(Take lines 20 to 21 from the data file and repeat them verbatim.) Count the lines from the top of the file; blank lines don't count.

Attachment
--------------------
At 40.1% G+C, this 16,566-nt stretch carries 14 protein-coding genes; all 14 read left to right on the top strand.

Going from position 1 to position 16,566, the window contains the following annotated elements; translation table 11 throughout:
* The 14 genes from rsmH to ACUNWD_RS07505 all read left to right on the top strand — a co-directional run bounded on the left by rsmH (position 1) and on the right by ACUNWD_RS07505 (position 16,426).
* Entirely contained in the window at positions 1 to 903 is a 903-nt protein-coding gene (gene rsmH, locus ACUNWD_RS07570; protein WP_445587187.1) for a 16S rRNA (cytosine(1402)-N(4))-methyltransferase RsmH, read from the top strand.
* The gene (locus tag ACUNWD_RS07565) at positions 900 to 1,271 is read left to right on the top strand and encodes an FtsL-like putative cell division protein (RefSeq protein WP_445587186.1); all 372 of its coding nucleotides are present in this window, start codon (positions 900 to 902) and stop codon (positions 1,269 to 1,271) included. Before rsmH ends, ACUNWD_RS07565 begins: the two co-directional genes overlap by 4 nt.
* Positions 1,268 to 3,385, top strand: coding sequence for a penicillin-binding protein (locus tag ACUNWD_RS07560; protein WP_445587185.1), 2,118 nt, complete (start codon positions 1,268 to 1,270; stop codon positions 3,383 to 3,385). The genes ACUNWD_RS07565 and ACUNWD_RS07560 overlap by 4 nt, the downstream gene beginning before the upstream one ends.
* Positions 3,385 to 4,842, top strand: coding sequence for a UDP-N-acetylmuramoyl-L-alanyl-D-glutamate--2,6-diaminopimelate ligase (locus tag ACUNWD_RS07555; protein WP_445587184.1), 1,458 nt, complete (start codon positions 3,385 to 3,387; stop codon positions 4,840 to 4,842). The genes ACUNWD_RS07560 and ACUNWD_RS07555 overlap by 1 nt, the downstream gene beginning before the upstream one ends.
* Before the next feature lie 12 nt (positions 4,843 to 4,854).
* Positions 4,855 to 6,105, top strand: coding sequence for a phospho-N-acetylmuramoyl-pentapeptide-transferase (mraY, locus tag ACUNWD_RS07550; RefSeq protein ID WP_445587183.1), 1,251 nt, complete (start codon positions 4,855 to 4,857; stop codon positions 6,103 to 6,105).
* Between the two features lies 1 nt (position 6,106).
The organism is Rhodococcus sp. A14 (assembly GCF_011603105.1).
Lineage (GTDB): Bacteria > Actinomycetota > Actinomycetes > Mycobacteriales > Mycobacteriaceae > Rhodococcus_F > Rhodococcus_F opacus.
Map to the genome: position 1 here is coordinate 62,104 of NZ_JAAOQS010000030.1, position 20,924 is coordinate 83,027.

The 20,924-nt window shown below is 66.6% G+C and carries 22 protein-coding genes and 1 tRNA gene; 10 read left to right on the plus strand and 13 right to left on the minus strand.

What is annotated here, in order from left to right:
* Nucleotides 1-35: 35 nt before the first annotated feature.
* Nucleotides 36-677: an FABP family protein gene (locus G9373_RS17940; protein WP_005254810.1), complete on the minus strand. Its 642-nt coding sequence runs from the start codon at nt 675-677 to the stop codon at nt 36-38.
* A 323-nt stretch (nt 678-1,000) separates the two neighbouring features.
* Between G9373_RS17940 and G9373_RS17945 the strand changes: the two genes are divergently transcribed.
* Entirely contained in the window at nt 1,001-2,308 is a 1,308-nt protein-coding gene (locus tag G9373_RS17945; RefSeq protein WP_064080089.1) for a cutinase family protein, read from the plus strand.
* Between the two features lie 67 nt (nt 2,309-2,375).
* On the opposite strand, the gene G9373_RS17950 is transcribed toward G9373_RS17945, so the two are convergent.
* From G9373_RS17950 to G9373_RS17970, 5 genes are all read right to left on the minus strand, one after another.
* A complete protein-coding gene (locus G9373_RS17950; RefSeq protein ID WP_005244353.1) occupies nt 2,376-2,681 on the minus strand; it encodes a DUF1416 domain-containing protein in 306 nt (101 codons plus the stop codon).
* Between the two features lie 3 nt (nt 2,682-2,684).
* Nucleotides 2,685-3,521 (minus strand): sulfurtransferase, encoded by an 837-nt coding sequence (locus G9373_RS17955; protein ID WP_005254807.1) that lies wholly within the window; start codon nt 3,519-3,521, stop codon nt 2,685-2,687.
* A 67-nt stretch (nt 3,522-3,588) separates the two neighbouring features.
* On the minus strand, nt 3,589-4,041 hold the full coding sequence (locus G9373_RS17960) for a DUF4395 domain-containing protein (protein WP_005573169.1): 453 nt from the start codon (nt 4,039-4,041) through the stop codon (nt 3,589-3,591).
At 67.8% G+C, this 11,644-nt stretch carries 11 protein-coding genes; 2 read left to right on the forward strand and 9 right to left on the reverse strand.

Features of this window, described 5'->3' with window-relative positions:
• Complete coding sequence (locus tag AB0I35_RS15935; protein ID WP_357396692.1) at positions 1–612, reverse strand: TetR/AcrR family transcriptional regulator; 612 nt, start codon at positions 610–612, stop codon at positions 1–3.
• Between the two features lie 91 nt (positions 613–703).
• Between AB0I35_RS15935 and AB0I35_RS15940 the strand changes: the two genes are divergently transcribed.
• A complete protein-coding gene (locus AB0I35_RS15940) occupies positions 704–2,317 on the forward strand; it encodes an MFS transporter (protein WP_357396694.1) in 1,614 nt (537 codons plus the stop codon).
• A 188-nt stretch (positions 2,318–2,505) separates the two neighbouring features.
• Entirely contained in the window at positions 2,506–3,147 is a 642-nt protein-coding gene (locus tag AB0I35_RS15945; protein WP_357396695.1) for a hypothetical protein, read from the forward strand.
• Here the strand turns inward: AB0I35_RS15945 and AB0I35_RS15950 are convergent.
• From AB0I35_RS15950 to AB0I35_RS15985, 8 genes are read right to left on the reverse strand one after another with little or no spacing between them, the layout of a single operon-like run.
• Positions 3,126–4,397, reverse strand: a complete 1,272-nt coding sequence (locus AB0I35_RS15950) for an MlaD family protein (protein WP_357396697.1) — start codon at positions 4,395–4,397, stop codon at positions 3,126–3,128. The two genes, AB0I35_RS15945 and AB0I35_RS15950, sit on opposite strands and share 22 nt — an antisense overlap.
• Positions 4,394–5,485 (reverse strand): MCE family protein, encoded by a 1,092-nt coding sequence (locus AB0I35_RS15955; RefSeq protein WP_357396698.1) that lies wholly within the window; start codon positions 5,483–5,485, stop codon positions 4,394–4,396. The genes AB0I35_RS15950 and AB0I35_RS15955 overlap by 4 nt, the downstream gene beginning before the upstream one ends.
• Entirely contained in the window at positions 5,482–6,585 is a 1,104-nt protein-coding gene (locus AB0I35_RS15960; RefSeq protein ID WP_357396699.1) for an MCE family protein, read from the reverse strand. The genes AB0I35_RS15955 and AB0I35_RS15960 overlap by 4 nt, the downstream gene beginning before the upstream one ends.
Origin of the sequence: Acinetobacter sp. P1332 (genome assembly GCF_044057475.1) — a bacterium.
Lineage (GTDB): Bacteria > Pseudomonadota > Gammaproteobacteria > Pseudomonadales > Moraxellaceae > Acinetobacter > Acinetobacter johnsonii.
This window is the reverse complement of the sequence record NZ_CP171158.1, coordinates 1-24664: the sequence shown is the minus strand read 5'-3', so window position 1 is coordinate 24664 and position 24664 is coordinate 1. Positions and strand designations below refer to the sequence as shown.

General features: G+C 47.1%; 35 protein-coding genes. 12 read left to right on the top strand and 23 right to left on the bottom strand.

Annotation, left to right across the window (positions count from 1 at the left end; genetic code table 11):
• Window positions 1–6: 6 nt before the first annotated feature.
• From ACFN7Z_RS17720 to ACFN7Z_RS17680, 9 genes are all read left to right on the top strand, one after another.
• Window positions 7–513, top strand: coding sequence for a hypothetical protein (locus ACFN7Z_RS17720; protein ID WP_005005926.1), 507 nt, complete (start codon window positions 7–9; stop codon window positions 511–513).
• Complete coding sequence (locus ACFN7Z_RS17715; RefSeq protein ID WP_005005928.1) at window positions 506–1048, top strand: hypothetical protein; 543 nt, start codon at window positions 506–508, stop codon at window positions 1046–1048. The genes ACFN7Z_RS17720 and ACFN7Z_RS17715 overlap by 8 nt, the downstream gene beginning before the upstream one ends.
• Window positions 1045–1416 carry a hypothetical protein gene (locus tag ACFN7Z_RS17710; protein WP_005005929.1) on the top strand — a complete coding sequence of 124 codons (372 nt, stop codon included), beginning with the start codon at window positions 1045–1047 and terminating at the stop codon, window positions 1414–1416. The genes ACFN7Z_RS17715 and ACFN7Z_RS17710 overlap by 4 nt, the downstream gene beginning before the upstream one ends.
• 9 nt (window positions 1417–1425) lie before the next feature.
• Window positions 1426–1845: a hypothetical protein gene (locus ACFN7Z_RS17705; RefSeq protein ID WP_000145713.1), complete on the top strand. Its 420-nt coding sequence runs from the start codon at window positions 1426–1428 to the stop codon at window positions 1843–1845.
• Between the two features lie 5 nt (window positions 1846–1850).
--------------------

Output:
* Entirely contained in the window at nt 1,001-2,308 is a 1,308-nt protein-coding gene (locus tag G9373_RS17945; RefSeq protein WP_064080089.1) for a cutinase family protein, read from the plus strand.
* Between the two features lie 67 nt (nt 2,309-2,375).